Some people think DTrace was built for developers; others think it was for system administrators; some even think it was a tool designed just for Solaris kernel hackers but was so useful we decided to unleash it on the world. All wrong. The user we always had in mind was Solaris user extraordinaire Jarod Jenson. DTrace let’s you explore virtually any element of the system — it’s biggest limitation is the user’s own knowledge of the system. Jarod has the most diverse and expansive knowledge of enterprise computing bar none; in his hands DTrace seemingly has no limit.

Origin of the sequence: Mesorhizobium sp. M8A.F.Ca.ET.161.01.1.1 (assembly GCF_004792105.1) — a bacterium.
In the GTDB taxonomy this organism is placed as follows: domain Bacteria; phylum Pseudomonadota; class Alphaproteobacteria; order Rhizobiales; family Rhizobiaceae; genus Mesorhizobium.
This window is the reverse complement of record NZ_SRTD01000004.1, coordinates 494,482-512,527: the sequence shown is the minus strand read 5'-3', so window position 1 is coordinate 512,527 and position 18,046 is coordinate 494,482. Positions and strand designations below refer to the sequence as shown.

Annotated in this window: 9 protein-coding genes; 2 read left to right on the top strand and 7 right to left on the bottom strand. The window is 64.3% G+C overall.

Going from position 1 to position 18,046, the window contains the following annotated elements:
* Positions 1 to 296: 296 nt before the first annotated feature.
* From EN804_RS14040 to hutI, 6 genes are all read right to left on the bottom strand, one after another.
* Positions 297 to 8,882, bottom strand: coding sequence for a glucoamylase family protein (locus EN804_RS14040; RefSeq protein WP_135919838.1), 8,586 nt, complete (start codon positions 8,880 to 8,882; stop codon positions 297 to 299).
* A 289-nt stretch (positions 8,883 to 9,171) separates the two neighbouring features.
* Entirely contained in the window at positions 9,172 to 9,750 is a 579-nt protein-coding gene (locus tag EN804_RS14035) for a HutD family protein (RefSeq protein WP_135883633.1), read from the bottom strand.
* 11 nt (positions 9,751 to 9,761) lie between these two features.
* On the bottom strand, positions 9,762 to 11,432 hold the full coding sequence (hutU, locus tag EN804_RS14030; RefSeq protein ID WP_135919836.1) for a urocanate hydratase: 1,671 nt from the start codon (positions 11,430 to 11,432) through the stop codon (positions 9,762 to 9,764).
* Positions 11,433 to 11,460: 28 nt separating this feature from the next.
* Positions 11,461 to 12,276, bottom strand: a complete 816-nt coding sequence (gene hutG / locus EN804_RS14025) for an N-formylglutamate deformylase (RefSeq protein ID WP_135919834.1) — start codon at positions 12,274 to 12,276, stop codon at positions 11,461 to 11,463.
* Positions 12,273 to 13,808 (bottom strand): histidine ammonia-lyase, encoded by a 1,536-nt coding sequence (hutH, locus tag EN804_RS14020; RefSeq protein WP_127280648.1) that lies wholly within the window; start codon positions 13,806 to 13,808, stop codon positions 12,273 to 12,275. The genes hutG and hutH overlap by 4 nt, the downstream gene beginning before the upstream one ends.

Here’s how Jarod works. He gets on a plane and arrives at some gigantic (and usually petulant) corporation. Having never seen the application, he then says something like: I’ll get you a 20% win or don’t pay me. He sits down with DTrace and gets between 20% and 20,000% (no joke). And from those experiences, he’s provided input that’s improved DTrace immeasurably (in fact, Jarod hacked up the first version of Java support in DTrace “right quick”).
So how does he do it? I only have a very vague idea. Luckily, DTrace user number one is also the latest member of the blogsphere. Check out Jarod’s blog to get the latest DTrace war stories. I know I’ve been awaiting this one for a while, and it’s about damned time.